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Senate Republicans block initial debate on bipartisan infrastructure framework as negotiations over bill continue
Should the bipartisan group of senators keep working on their infrastructure package?
By Eric Revell, Countable News
What’s the story?
- The Senate on Wednesday failed to advance a motion that would’ve started the initial debate on the bipartisan infrastructure framework, as Republicans balked at starting the process while negotiations over outstanding issues.
- The vote initially failed 50-50 along party-lines ― well short of the 60 needed for debate to begin ― but closed at 49-51 after Senate Majority Leader Chuck Schumer (D-NY) changed his vote from “yea” to “nay” so that he can bring the motion up for another vote at a later date. Senate rules require that the leader is on the prevailing side to reconsider a failed vote.
- As of Wednesday, there is no legislative text for the underlying package as a number of finance-related issues remain unresolved, including the ratio of new funding for highway projects relative to public transit projects and which unspent COVID relief funding should be reallocated to offset the spending.
- While the failed vote stymies the bipartisan package for the immediate future, it doesn’t foreclose the potential for the bill to advance as early as next week. Indeed, last year’s Coronavirus Aid, Relief, and Economic Security (CARES) Act was blocked on a similar vote by Democrats (then in the minority) on two occasions before it eventually passed the Senate on a 99-0 vote on its way to becoming law.
- Twenty-two senators in the bipartisan working group ― including the 10 Republican senators needed to reach the 60 vote threshold to advance the debate if all 50 Democrats are in favor ― released a statement that read:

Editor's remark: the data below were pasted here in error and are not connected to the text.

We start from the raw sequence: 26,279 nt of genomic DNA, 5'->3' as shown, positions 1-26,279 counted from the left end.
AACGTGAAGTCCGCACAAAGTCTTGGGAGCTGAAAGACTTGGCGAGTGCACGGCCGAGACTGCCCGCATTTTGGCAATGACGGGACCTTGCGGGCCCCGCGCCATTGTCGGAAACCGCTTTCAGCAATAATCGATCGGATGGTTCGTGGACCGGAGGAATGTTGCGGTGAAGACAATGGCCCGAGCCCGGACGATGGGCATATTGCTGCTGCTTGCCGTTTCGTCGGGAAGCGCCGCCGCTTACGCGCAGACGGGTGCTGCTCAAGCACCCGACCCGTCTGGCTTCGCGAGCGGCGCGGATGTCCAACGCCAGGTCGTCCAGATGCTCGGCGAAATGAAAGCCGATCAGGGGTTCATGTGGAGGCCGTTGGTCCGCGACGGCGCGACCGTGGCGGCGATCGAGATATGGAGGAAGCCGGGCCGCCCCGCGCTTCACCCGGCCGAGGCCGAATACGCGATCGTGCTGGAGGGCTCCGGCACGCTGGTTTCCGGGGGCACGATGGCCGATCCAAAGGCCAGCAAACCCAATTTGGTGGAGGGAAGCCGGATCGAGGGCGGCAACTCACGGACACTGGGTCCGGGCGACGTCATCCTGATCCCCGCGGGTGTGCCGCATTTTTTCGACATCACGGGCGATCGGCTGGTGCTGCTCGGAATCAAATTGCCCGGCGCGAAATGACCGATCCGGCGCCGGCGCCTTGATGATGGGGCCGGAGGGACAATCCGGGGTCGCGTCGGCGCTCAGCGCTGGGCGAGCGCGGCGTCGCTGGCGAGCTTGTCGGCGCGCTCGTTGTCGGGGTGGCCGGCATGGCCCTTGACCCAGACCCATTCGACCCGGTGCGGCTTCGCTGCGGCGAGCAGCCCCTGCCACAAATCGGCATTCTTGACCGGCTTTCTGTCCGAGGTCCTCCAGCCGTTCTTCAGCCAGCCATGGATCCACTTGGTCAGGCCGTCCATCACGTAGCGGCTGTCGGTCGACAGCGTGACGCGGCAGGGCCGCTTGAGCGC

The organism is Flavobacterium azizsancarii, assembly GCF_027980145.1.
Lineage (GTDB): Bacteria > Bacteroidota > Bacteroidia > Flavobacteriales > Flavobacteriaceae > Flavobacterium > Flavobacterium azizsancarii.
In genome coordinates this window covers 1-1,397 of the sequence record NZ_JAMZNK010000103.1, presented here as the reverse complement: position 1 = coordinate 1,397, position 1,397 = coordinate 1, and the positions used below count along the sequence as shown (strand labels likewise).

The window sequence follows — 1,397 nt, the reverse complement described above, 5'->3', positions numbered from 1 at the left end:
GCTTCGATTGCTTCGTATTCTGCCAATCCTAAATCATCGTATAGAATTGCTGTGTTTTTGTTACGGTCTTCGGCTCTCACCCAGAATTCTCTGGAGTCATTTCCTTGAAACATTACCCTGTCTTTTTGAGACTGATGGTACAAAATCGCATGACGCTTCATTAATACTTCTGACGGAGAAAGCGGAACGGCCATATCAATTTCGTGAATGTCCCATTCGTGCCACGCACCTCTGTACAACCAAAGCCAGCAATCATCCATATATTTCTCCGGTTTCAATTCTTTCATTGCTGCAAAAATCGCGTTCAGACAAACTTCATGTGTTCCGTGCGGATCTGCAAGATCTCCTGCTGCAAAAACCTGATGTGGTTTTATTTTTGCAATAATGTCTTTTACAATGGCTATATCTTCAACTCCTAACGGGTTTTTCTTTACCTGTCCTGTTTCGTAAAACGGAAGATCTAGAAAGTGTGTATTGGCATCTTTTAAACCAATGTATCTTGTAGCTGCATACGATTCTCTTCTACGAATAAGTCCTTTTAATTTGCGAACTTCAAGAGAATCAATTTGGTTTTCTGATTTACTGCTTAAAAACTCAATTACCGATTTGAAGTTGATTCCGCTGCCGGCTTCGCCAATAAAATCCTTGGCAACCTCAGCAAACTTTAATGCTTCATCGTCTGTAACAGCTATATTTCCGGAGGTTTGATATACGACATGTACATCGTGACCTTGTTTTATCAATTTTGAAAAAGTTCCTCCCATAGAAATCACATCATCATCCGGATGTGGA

“We have made significant progress and are close to a final agreement. We will continue working hard to ensure we get this critical legislation right ― and are optimistic that we will finalize, and be prepared to advance, this historic bipartisan proposal to strengthen America’s infrastructure and create good-paying jobs in the coming days. We appreciate our colleagues on both sides of the aisle, and the administration, working with us to get this done for the American people.”
- Senators within the bipartisan working group have said they hope to be ready to vote as early as Monday to start the initial debate if they can finalize a deal, but it’s unclear how quickly Schumer is prepared to allow them floor time for the bipartisan bill’s eventual consideration.
- Democrats haven’t yet finalized their budget resolution with reconciliation instructions ― which will mark the beginning of the other track of the ongoing infrastructure debate ― but if it’s ready by early next week it could contend with a finalized bipartisan framework for floor time.
(Photo Credit: Capitol: ttarasiuk via Flickr / Creative Commons)
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